of Applied Economics. At the time, there was a good deal of research going on there on time series
problems, with Guy Orcutt and Donald Cochrane working on their test and transformation for dealing
with first-order (AR1) autocorrelated errors. Durbin worked on the problem with Geoffrey Watson,
and this led to the development of the Durbin–Watson test. His interest in time series problems led to
Durbin being appointed as an Assistant Lecturer in the Statistics Department at LSE and his involvement with econometrics teaching and research. For a full account of Durbin’s work at LSE, see Chapter
25 in this volume.
11See Chapter 23 for more information on Phillips and the Phillips Machine. For an excellent biography of Phillips and a non-technical account of his research and importance, see Bollard (2016). See also
Phillips (2000).

1  LSE and Econometrics    


were: (i) that policy should not be thought of in a static mode but rather in
a dynamic mode; (ii) policy is best thought of in terms of rules; (iii) it is very
hard to assess the interaction of policy and system dynamics; and (iv) some
useful observations about the nature of policy were presented as a result of
the simulations performed (see Pagan 2000: 130–131).
At the time, most econometricians who were interested in macroeconomic modelling followed the Cowles Commission’s methodology and were
estimating the parameters in a set of simultaneous equations using data
collected discretely. Phillips’s approach faced a new problem: Theoretical
models were formulated in continuous time, but the data were collected at
discrete points of time. This problem was addressed in a number of publications (see Phillips 1956, 1959; Phillips and Quenouille 1960), with this
work having important implications for later econometric developments at
the School.12
In addition to the gradual increase in the teaching of econometric theory and mathematical economics at LSE, there was one interesting development that took place with respect to applied econometrics in the form
of the establishment of a seminar to formulate models and submit them to
statistical testing.

3The Methodology, Measurement
and Testing (M2T) Seminar
The early development of applied econometrics at LSE resulted from a
negative reaction by a number of the younger members of the Economics
Department to the arguments put forward in Robbins’s Nature and
Significance. The reaction has been well summarised by the leader of the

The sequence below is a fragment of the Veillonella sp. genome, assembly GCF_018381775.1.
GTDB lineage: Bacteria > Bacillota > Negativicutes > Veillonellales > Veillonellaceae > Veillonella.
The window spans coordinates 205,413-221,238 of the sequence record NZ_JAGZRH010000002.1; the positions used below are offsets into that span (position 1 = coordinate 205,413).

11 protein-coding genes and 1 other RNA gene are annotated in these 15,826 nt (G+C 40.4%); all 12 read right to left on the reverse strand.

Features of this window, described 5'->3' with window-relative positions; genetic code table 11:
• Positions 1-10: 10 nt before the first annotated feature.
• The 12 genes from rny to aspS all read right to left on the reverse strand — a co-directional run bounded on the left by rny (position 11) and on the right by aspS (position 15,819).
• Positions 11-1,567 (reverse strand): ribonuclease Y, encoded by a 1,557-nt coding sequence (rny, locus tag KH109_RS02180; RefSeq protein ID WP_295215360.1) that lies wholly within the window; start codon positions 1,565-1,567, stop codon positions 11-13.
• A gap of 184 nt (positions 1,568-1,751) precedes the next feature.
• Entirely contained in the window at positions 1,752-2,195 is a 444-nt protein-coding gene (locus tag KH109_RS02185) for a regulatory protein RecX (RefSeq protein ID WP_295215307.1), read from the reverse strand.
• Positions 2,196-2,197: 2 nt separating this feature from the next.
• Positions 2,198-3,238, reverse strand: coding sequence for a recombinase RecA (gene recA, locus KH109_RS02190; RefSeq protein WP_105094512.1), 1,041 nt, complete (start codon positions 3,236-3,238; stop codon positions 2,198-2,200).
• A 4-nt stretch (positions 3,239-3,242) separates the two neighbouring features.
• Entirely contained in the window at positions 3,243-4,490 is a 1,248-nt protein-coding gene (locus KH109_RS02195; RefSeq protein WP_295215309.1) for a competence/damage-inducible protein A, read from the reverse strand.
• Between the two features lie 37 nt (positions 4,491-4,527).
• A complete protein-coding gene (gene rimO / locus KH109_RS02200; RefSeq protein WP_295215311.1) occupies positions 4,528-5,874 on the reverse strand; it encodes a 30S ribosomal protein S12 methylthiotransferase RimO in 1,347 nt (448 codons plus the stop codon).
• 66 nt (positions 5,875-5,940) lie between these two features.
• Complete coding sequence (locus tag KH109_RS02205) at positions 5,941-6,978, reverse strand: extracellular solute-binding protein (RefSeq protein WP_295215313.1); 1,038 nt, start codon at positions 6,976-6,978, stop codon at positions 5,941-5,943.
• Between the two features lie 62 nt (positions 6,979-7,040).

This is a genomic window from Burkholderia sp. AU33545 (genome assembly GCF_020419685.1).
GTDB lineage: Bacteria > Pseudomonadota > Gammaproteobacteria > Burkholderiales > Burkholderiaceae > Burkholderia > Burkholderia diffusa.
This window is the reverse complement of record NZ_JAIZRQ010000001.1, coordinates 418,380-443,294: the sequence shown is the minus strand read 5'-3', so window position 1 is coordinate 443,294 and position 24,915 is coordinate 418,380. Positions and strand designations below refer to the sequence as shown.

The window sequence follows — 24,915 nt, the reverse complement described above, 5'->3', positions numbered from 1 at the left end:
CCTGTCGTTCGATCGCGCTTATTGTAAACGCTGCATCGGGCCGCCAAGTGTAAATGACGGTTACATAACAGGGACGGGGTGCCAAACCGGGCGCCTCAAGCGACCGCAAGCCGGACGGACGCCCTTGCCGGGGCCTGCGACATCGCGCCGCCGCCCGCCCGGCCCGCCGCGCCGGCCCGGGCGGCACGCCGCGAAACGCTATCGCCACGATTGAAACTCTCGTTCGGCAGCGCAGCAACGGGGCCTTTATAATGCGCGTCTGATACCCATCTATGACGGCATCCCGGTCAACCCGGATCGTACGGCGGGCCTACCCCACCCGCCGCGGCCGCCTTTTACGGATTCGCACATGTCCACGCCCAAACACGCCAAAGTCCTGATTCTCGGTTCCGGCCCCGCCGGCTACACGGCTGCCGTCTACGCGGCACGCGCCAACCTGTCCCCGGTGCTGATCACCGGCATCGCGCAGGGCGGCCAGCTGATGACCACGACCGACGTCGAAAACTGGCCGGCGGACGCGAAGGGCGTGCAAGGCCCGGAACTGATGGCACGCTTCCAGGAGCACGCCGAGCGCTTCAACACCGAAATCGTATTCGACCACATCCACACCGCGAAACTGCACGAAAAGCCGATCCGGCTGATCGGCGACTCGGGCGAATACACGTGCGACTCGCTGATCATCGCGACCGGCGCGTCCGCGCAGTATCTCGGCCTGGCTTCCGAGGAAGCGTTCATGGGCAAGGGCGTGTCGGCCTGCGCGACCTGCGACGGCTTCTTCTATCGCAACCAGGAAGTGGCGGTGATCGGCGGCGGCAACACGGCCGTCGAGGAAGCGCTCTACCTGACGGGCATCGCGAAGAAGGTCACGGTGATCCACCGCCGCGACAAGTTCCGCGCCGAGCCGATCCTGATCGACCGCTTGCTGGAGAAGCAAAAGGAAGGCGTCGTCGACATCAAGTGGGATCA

group, Richard Lipsey (2009: 845).13
The first stage in the development of the group was methodological.
Group members spent time in discussions with Dr. Joseph Agassi, a junior
member of the Philosophy Department, concerning Karl Popper’s philosophy of science (see De Marchi 1988). The methodology that emerged from
these discussions was, in simple terms, that, to be taken seriously, models
12While continuous time modelling was largely ignored elsewhere, Rex Bergstrom was influenced by

Phillips in his work in this area and both Peter Phillips and Clifford Wymer worked on continuous
time modelling as PhD students at LSE (see Mizon 1995).
13Other members of the group were Chris Archibald, Bernard Corry, Kurt Klappholz, Kelvin Lancaster,
Maurice Peston and (later) Max Steuer.

J. Thomas

should make testable predictions and that econometrics should be used to
test these predictions. This methodology led on to the two other components of the Seminar’s title: the need for relevant economic data to enable
testing (measurement) and then the testing itself. The group’s methodology
was basic not only in their own research but also in their reaction to the
research of other economists: a number of visitors to the Seminar who came
to present a model based on ‘plausible’ assumptions were nonplussed on
being given an M2T grilling and being told that the model being discussed
did not seem to predict anything that could be tested.
Not all members of the group were concerned with all three of these
components. For example, Kurt Klappholz was mainly interested in methodology (see Klappholz and Agassi 1959; Klappholz and Mishan 1962),
while Chris Archibald concentrated his research on investigating whether
a selection of mainstream models actually yielded testable predictions (see